This is another method of fitting monitors. The monitor has a valve stem and you fit them to the rim through the valve hole so you no longer have your standard valve stem, another system only suitable for tubeless tyres. Once again the monitor is inside the tyre and can’t be seen or checked. Again a novice working to get the tyre off the rim for a repair will probably damage the monitor and again you cannot fit a tube to help with a tyre repair. So another system that is a brilliant thing but not the best choice for the outback where things can go wrong far from help.


Valve Replacement monitor

Valve stem monitor fitted inside tyre –
prone to damage from the inexperienced tyre fitter
Image found on the internet – thank you



Screw On / Valve Cap Monitors

    I was recently looking around a few pressure monitor websites & forums and as usual I was surprised by a few things. Most of the mobs were saying that the monitors that screw onto your valves on the outside were not a great idea because they get bashed with scrub & rocks and will be damaged or lost. I thought to myself "we’ve had these on dozens of customer vehicles for many years off-road & bushbashing in the western deserts and have never had a real problem apart from the odd flat battery which is easily changed in a couple of minutes & a couple of leaking ones because they were loose. So it must be a lot rougher where these folks go........".

    After more than a decade of commercial touring I don’t take a lot of notice of forums & marketing; most of it is hot air (I’ve never been to a 4WD show!!). On the other hand someone reading this article may think this is hot air. Again it comes down to choice, experience & personal opinion. No two people are the same.

    OK, back to the monitor thing.......The screw-on jobs are just a monitor device that replaces your normal valve cap. A very simple thing that can be checked at a glance and most importantly it doesn’t matter what sort of tyre & rim you have. They work exactly the same for tubeless, tubed & split rims. They are easy to remove & replace if a battery has to be changed and from experience they seem to be a really good tool. During the last 8 years or so since monitors have become more common we have yet to damage one while in the bush. It just hasn’t happened yet. Another big complaint is that they may come loose and fall off. Well to that theory I can say that a loose monitor is a leaking monitor, so if it is doing its job then your pressure will drop and the alarm will sound, won’t it???? Stop the bus, find the loose one and tighten it up. That may have happened on our trips maybe once or twice that I recall, but we have never lost one.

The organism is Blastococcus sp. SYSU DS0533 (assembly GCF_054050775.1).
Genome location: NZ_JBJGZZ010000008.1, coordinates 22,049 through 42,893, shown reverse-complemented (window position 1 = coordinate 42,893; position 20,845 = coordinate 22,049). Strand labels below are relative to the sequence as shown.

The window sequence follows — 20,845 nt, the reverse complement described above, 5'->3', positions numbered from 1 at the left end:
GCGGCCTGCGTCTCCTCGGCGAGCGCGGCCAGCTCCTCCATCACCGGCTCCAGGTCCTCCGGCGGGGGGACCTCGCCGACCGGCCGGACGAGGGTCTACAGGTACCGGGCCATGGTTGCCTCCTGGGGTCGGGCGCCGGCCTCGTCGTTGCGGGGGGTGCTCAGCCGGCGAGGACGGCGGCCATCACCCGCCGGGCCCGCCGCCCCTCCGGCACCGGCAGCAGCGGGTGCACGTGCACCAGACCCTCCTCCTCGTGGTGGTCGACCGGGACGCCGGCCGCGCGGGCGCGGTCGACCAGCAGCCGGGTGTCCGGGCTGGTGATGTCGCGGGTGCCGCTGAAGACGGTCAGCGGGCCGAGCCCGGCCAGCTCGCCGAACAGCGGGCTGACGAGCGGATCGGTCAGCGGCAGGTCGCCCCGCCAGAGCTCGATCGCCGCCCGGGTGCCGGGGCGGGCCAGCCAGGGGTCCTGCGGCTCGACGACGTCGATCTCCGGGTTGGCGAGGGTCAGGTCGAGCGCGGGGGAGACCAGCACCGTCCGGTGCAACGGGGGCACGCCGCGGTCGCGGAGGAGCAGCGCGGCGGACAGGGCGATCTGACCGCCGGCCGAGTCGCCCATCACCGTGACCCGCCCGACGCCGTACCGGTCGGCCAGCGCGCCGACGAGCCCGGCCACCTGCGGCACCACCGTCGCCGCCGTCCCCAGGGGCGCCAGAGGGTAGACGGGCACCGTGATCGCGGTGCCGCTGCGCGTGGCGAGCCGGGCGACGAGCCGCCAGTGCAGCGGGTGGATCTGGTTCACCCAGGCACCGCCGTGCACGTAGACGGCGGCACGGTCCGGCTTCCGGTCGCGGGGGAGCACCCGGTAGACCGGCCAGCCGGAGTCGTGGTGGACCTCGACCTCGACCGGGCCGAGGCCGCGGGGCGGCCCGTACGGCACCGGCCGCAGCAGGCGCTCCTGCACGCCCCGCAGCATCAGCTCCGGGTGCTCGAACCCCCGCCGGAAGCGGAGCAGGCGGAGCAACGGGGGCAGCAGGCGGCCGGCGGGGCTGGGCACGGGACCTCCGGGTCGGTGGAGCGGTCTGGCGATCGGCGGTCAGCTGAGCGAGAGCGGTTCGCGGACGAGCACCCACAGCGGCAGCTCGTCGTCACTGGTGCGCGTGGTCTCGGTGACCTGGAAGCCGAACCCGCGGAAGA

From my point of view as a tyre repairer the screw-on jobs are great for novice tyre repairers. All the different tyres & rims can be handled as normal with no fear of damaging a monitor while wrestling with a tyre & rim. The simple things are often the best.


Screw On / Valve Cap monitor

Screw on monitor fitted to valve
Easiest, simplest & most versatile system in our experience
Image found on the internet – thank you


One Problem with Screw on Monitors in Tubeless Tyres

    The only drawback to the valve cap monitors is that they can rub your rim & damage the rubber valve from being thrown onto the rim by the forces of the rotating tyre. This is more common with tubeless rubber valves as the rubber is quite flexible. If this has been happening to you the solution is really simple; replace your rubber tubeless valve stem with steel valve stems that are a lot tougher and also withstand a lot more pressure.

    I don’t have any pictures of this problem. I’ll try and get some next year.


December 2016